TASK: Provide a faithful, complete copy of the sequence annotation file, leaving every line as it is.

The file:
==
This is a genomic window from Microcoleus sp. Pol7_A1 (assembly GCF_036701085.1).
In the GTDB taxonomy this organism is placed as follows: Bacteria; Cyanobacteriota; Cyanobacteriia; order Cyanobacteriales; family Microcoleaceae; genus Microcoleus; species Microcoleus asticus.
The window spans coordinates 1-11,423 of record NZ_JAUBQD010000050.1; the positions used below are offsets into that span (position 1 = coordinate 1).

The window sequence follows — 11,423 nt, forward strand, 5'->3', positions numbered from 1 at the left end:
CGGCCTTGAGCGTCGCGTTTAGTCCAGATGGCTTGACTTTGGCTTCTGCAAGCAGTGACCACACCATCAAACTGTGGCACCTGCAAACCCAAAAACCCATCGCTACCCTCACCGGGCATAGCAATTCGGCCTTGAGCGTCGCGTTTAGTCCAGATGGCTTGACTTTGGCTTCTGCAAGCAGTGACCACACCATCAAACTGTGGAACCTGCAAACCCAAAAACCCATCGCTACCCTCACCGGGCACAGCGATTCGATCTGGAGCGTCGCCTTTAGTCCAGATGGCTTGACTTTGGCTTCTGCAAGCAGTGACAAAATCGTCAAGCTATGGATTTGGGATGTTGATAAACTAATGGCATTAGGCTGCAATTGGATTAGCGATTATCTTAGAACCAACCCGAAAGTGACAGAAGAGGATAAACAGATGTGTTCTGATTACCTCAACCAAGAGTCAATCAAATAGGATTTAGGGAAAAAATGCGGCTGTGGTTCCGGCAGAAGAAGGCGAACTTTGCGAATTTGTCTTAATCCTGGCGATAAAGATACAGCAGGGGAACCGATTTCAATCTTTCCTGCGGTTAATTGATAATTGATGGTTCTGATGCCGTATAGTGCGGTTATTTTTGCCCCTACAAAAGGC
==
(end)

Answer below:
This is a genomic window from Microcoleus sp. Pol7_A1 (assembly GCF_036701085.1).
In the GTDB taxonomy this organism is placed as follows: Bacteria; Cyanobacteriota; Cyanobacteriia; order Cyanobacteriales; family Microcoleaceae; genus Microcoleus; species Microcoleus asticus.
The window spans coordinates 1-11,423 of record NZ_JAUBQD010000050.1; the positions used below are offsets into that span (position 1 = coordinate 1).

The window sequence follows — 11,423 nt, forward strand, 5'->3', positions numbered from 1 at the left end:
CGGCCTTGAGCGTCGCGTTTAGTCCAGATGGCTTGACTTTGGCTTCTGCAAGCAGTGACCACACCATCAAACTGTGGCACCTGCAAACCCAAAAACCCATCGCTACCCTCACCGGGCATAGCAATTCGGCCTTGAGCGTCGCGTTTAGTCCAGATGGCTTGACTTTGGCTTCTGCAAGCAGTGACCACACCATCAAACTGTGGAACCTGCAAACCCAAAAACCCATCGCTACCCTCACCGGGCACAGCGATTCGATCTGGAGCGTCGCCTTTAGTCCAGATGGCTTGACTTTGGCTTCTGCAAGCAGTGACAAAATCGTCAAGCTATGGATTTGGGATGTTGATAAACTAATGGCATTAGGCTGCAATTGGATTAGCGATTATCTTAGAACCAACCCGAAAGTGACAGAAGAGGATAAACAGATGTGTTCTGATTACCTCAACCAAGAGTCAATCAAATAGGATTTAGGGAAAAAATGCGGCTGTGGTTCCGGCAGAAGAAGGCGAACTTTGCGAATTTGTCTTAATCCTGGCGATAAAGATACAGCAGGGGAACCGATTTCAATCTTTCCTGCGGTTAATTGATAATTGATGGTTCTGATGCCGTATAGTGCGGTTATTTTTGCCCCTACAAAAGGC